Festo develops Conveyor System that Moves Products in Waves | Automation.com

Festo develops Conveyor System that Moves Products in Waves

Festo develops Conveyor System that Moves Products in Waves

November 19, 2013 - Through the energy of intelligently directed wave formations, Festo has demonstrated an entirely new concept in conveying and automatically sorting such delicate items such as fruits and vegetables. The technology behind the WaveHandling conveyor points the way to modular conveying systems of the future that are fast and easy to set up, self-organizing, and require less programing than systems in use today.

The WaveHandling conveyor consists of hundreds of relatively small and modular bellows actuators that by rising and falling deform the flexible surface of the conveyor, creating a wave motion that transports the objects in a targeted manner.

Inspiration for the WaveHandling system was provided by waves in nature. The movement of the wind over the smooth surface of water produces small ripples, which grow as the wind pushes against them. However, what is being moved by the waves is energy, not water. The water molecules within a wave move up and down in a circular motion, but remain in roughly the same place.

The up and down motion of the water molecules is simulated by the WaveHandling system using the pneumatically actuated bellows actuators. As swarms of coordinated bellows advance upward and retract within a matrix configuration, a wave moves over the surface of the conveyor. These waves carry items before them, much as the energy of a wave propels a surf board. Not only that, but the system can sort and direct items as they travel down the conveyor and the modular systems lends itself to a variety of branching configurations for sorting.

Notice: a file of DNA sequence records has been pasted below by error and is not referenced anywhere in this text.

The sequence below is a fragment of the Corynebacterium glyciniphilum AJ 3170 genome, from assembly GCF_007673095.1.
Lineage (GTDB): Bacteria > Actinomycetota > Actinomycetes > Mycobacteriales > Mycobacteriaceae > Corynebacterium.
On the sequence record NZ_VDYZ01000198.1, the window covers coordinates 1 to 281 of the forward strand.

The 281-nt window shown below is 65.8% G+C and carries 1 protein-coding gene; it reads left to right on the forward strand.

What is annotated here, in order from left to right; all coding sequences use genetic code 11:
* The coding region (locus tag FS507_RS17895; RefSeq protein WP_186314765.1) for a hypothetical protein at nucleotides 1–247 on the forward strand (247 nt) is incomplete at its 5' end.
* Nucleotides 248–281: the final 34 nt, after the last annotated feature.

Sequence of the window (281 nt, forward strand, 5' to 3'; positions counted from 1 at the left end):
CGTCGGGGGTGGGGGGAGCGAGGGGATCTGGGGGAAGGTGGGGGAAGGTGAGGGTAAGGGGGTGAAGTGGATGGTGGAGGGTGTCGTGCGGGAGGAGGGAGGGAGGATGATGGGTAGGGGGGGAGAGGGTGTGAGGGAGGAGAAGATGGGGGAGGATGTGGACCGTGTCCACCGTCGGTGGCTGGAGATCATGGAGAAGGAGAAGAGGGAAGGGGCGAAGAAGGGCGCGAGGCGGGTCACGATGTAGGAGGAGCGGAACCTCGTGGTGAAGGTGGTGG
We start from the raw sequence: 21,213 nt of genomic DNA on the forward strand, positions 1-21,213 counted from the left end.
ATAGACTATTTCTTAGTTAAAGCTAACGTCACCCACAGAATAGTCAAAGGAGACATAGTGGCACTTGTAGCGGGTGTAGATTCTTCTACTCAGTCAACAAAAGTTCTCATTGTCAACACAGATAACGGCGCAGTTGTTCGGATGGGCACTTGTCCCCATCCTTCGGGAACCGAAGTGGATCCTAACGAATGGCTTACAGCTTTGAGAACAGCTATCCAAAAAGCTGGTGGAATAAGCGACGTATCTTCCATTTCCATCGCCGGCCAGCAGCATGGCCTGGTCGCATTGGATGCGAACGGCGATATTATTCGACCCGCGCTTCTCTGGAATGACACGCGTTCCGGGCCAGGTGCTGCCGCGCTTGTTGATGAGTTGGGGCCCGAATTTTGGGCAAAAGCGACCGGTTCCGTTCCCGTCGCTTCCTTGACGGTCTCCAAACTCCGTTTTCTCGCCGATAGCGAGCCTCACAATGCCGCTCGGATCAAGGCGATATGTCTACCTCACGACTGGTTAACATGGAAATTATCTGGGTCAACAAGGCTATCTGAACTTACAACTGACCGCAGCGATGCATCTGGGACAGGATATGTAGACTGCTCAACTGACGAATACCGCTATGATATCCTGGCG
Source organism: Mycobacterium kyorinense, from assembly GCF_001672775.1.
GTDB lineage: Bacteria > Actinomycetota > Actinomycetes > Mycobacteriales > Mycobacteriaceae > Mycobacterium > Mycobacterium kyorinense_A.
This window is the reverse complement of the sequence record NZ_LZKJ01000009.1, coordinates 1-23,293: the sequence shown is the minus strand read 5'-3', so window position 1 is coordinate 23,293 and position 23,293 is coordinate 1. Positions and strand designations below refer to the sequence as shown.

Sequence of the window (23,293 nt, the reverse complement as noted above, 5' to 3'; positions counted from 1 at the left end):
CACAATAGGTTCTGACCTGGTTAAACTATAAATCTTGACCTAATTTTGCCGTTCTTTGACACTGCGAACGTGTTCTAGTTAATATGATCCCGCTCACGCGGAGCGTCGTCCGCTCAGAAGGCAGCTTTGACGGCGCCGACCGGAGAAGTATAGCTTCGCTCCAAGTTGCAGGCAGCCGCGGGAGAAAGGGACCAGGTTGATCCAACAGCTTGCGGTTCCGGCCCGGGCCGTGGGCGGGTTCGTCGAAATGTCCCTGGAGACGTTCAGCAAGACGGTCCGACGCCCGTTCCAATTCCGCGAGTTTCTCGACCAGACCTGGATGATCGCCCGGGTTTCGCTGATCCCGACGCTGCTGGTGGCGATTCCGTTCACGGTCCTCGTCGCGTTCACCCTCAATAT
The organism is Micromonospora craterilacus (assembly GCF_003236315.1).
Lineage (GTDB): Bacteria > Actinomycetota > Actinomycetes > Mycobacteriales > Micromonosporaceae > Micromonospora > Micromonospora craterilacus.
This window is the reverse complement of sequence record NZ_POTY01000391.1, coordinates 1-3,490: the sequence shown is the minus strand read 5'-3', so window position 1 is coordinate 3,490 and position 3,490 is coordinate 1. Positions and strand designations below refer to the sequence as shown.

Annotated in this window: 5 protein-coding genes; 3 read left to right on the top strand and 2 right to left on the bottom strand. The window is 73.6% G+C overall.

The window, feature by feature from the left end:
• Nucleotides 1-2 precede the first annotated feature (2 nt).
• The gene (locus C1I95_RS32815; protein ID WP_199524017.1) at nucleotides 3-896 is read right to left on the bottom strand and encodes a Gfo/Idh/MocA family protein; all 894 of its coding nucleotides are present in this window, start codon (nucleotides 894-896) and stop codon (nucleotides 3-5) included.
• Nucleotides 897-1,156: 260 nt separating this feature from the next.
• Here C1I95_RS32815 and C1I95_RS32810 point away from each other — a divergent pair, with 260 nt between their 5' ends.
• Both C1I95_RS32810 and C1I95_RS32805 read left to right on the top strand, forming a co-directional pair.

The actuators slide together, forming a Lego-like matrix underneath the covering that forms the surface of the conveyor. Each actuation module consists of bellows kinematics on top, an integrated standard valve MHA1 from Festo, and electronics for actuating the valve. The bellows structure is pneumatically driven and can expand and contract by .4 to .8 inches (1 to 2 cm).

Each module has a circuit board with an integrated microcontroller. By connecting the boards, the spring contacts on all four sides of the bellows establish an electrical connection between the boards that distributes both the bus system (CAN bus) and voltage across the entire system.

The system detects how the individual bellows modules are connected. The computer creates a virtual map of the layout.

Once the individual modules have been detected, the conveyor is ready for operation. The time and effort needed for installing the conveyor is reduced since neither an additional handling unit nor a deflector, pusher, or air blast device is required for the sorting process.

Mounted above the handling system, a camera senses objects on the conveyor. The camera transmits the images to a computer that processes them and actuates the conveyor via software developed specifically for this purpose. In the bellows modules, the microcontroller receives the commands via the CAN bus and forwards them to the valve. The respective bellows structure expands when the valve is switched, which causes the surface to arch. The end result is a control circuit that moves objects on the surface in a targeted manner, enabling it to take over the sorting action in the process.

“The many hardware, software, and networking innovations of the WaveHandling conveyor demonstration serve as an idea generator for the next generation of factory automation in terms of self-organizing, flexible systems,” said Richard Huss, president and CEO. “For that reason, I believe this is an important demonstration project. I hope that everyone interested in the future of automation will take a few minutes to watch the video and to download the technical brochure.”

Click here to watch a video demonstration.

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